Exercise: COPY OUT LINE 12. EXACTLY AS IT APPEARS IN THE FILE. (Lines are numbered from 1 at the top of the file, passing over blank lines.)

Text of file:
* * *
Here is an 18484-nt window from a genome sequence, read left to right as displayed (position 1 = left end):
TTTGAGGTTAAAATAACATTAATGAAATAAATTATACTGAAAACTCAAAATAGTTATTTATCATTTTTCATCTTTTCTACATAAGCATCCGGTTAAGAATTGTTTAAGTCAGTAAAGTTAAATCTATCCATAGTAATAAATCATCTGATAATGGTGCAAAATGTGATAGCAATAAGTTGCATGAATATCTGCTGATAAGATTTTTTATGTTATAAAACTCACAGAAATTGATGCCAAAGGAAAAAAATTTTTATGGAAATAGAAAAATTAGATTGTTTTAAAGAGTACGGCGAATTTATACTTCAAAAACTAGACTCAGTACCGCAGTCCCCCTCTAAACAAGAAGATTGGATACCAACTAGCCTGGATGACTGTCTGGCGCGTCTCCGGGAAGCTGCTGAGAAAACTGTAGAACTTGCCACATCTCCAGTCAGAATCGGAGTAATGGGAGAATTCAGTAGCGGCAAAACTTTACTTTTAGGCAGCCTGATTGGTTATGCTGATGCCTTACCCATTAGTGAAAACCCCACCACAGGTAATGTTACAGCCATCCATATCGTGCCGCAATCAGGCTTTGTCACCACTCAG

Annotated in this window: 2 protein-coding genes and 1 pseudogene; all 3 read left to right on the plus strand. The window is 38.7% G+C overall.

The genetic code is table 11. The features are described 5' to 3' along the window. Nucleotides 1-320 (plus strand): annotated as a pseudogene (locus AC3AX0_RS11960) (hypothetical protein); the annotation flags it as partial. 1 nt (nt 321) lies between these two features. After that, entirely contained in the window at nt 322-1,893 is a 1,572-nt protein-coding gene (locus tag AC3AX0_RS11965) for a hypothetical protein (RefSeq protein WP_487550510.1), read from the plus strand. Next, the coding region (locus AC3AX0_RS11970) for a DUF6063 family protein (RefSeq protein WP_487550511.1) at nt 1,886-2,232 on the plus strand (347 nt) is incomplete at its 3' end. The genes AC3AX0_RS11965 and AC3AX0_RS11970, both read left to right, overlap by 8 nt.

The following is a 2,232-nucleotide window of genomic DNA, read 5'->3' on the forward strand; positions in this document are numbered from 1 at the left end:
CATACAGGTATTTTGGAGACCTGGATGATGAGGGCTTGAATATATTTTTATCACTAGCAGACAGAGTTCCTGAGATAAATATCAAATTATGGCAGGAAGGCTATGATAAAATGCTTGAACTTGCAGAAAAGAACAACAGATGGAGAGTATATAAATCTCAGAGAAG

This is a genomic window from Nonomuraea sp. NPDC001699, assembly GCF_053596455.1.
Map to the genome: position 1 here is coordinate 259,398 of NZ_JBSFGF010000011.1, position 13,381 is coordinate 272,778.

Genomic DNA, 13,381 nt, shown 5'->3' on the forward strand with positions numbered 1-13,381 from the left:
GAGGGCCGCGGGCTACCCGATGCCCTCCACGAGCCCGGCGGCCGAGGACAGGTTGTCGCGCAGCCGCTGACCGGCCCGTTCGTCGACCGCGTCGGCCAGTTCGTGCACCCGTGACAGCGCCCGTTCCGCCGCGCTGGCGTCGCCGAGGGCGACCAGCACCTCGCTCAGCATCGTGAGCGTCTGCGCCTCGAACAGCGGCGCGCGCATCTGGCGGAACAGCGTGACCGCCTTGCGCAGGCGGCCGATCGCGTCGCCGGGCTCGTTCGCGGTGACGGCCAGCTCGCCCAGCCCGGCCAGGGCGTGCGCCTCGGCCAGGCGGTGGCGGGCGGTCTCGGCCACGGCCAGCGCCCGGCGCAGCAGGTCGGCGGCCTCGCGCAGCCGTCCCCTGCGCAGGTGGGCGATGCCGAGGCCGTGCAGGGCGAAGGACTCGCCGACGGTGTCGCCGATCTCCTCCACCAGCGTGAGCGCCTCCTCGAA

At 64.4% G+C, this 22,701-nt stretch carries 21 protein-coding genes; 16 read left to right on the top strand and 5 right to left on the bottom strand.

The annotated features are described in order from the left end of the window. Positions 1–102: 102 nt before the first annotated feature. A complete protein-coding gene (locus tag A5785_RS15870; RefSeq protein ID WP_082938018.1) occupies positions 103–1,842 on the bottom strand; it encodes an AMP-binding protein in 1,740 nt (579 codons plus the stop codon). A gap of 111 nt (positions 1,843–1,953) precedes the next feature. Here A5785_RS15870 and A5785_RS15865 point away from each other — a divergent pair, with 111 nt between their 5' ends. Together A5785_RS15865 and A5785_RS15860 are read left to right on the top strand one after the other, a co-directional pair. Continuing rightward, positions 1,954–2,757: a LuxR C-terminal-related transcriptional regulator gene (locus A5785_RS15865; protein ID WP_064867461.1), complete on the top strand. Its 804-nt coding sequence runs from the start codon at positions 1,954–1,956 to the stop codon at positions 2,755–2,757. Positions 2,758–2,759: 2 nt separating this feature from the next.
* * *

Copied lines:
The annotated features are described in order from the left end of the window. Positions 1–102: 102 nt before the first annotated feature. A complete protein-coding gene (locus tag A5785_RS15870; RefSeq protein ID WP_082938018.1) occupies positions 103–1,842 on the bottom strand; it encodes an AMP-binding protein in 1,740 nt (579 codons plus the stop codon). A gap of 111 nt (positions 1,843–1,953) precedes the next feature. Here A5785_RS15870 and A5785_RS15865 point away from each other — a divergent pair, with 111 nt between their 5' ends. Together A5785_RS15865 and A5785_RS15860 are read left to right on the top strand one after the other, a co-directional pair. Continuing rightward, positions 1,954–2,757: a LuxR C-terminal-related transcriptional regulator gene (locus A5785_RS15865; protein ID WP_064867461.1), complete on the top strand. Its 804-nt coding sequence runs from the start codon at positions 1,954–1,956 to the stop codon at positions 2,755–2,757. Positions 2,758–2,759: 2 nt separating this feature from the next.